At individual level not much can be done when one is stuck under 221(g) or change the current format of 221(g). Here is what can be done and has been previously tried by other candidates in each broader category:
1. Administrative Processing – Not much can be done in this situation. You have to just wait. Hope the agency handling your case resolves your case quickly. Keep contact with the consulate and make inquiries through every channel possible. One of the suggestions that has been made is that people get FBI clearance before appearing for the interview. But that might not reduce the chances of 221(g) since FBI clearance is only part of the administrative processing
2. Further Consulate Review – Complete the questionnaire and submit all the supporting documents as soon as possible. Make sure you do not leave out anything that has been requested since it will delay the process.
3. Employee Employer Relationship(Employer Vendor Client Model) – Resolving this case has more to do with your employer than you. So its important that your employer assists with all the information and documentation requested by USCIS or consulate. There can be a lot of back and forth between USCIS and the consulate about the EVC model thus causing delays. One of the way out of this could be to find a direct employment, doing H1B transfer and reapplying for the visa. In this scenario a few cases have been overcome by applying for H1B by transferring to a different employer. One note of caution would be that if the new case is not strong or still has issues related to employer then the case can again be put under 221(g).
A number of efforts have been made in the last few years to ease the issues with 221(g).
Facebook 221(g) group:
To raise awareness of 221(g) a group was formed on facebook. This group usually has posts from individuals currently stuck under 221(g) with their interview dates, interview questions and processing times. The groups mission states:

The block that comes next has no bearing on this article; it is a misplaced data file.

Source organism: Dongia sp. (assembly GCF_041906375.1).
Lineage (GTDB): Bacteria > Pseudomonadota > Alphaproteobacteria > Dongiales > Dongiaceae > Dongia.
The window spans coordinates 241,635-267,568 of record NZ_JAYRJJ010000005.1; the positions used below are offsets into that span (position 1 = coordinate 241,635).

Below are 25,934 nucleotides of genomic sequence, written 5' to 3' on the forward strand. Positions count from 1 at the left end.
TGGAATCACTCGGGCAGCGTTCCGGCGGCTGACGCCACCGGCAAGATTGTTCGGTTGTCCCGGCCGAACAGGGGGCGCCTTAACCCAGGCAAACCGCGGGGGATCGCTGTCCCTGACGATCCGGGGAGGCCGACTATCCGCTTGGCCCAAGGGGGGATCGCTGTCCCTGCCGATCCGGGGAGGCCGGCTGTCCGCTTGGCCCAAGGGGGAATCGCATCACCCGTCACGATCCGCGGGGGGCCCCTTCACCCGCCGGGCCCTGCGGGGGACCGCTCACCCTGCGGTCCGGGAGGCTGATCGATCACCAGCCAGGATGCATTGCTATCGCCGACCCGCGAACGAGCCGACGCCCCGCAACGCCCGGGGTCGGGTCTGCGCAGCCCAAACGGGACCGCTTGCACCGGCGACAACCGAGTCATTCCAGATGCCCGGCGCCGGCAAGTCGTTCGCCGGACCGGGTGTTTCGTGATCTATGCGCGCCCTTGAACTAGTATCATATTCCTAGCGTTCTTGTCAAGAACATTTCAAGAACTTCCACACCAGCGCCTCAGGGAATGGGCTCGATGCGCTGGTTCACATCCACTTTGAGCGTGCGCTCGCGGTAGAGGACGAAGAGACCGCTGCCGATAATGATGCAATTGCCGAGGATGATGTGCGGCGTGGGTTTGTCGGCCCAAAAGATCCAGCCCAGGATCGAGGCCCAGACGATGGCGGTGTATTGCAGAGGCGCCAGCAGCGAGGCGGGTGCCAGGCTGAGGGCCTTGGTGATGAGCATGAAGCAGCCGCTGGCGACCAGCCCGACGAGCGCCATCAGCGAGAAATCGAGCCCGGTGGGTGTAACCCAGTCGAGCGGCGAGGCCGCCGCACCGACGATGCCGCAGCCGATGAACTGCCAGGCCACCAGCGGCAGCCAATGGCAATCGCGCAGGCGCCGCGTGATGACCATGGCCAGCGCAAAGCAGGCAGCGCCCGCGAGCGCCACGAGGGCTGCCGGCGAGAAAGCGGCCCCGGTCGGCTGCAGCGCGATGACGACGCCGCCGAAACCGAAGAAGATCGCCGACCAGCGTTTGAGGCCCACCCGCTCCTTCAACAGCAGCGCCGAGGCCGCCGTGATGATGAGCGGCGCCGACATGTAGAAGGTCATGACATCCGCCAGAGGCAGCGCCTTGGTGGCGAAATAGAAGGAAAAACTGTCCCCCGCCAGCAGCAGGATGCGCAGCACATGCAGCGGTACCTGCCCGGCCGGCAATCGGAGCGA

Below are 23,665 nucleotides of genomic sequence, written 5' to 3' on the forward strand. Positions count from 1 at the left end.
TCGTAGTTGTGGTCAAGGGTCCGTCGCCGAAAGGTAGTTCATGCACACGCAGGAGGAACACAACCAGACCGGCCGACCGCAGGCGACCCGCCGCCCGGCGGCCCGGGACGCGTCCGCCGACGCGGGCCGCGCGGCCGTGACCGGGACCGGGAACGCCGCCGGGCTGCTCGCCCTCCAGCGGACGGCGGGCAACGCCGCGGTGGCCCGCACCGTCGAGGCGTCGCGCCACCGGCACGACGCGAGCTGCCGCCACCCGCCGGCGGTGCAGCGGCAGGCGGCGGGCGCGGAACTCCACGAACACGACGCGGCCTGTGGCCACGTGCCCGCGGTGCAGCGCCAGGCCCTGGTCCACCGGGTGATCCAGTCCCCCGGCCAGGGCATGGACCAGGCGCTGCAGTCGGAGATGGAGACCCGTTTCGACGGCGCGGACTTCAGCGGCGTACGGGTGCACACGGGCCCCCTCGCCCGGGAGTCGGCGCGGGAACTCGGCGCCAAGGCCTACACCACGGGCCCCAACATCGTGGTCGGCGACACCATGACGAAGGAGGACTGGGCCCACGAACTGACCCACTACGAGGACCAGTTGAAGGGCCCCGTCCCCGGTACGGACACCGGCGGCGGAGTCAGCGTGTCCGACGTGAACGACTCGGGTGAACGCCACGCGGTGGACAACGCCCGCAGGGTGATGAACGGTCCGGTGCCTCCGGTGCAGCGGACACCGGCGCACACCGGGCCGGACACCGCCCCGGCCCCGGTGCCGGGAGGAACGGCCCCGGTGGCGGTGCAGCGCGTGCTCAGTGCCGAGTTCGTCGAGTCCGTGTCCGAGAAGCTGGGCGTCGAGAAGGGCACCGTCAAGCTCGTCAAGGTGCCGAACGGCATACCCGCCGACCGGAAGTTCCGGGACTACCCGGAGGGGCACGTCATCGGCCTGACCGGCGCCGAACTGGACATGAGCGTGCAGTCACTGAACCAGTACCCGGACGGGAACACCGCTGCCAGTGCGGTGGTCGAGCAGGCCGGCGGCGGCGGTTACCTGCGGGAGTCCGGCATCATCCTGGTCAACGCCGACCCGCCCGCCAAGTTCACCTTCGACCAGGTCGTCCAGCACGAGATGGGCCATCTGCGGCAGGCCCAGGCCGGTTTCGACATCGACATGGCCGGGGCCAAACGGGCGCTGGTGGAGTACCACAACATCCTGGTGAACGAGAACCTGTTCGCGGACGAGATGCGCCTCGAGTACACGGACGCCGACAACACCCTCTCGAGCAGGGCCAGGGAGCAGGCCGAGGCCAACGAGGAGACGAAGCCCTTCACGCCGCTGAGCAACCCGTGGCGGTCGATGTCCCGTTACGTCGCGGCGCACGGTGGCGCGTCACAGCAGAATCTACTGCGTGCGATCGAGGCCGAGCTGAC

This is a group to bring awareness to everyone about the “Technology Alert List” or the TAL check or the Visa Mantis Check or the the 221 g which is holding back so many foreign students and researchers in their countries after completing degrees from the US.
A congressional hearing took place in 2003 regarding delays in processing of visas. A number of high level individuals from FBI, academic and business communities testified. Here are some details of the hearings:
One of the conclusions the committee came to was that the delays were caused by miscommunication between different departments handling the visa processing.
Petition with Department of State
A petition was filed with the department of state with data and highlighting the delays in different cases in 2009. A copy of the petition can be found at:
Nothing much came of the petition.
Homeland Security Forum Idea
An idea was proposed on the DHS forum for ideas in 2010 reading:
…there should be a deadline on when it would be completed. I have read a lot of forums that some people have been waiting for years to get a response. Others are still waiting. During this long waiting period, the petitioner and beneficiary go thru pain and suffering, and the frustration that the US government is not doing enough for them. It is also frustrating to call USCIS and ask for a status, and in return all they tell you “It’s still in Administrative Processing”
Apart from some really sad and depressing stories in comments there is no real response to this idea.
The White House We the People Petition
A petition was filed on the “White House We the People” webpage to do something about the suffering of several individuals stranded on 221(g) in February 2012 with the request:
Speed up immigrant visa cases pending under Section 221(g) at US Embassies after Visa Interview.
The petition failed to get enough support as the number of signatures failed to meet the requirement to clear the first stage.
Message to President Obama
A message was sent to President Obama highlighting the difficulties faced by professionals under 221(g).
Several other lawsuits and petitions have been attempted to change the format of 221(g) and processing times without much result. While any efforts to change it is commendable usually the legal efforts to bring about a change in policy have failed.
Every year more than half a million individuals are put under 221(g) which they finally clear with only 1 in 10 eventually not getting the visa. While in some cases 221(g) is even justifiable the concept of timeless processing is not. Some of the individuals stuck in 221(g) are in crunch times of their career where a year can make or break their future path. To fix the issue with 221(g) the bigger issue of immigration and the perception of immigrants needs to be fixed.
One needs to understand the roots of 221(g). While 221(g) may be even justifiable the long term and the drawn out process which gives the candidate no transparency is not. There is a lot of distrust of the immigrant be it the religious last name or the company he works for. May be a better solution would be a two pronged approach: changing the perception of immigrant workers in public as well as authorities and pursuing strong legal course rather than a bunch of weak ones.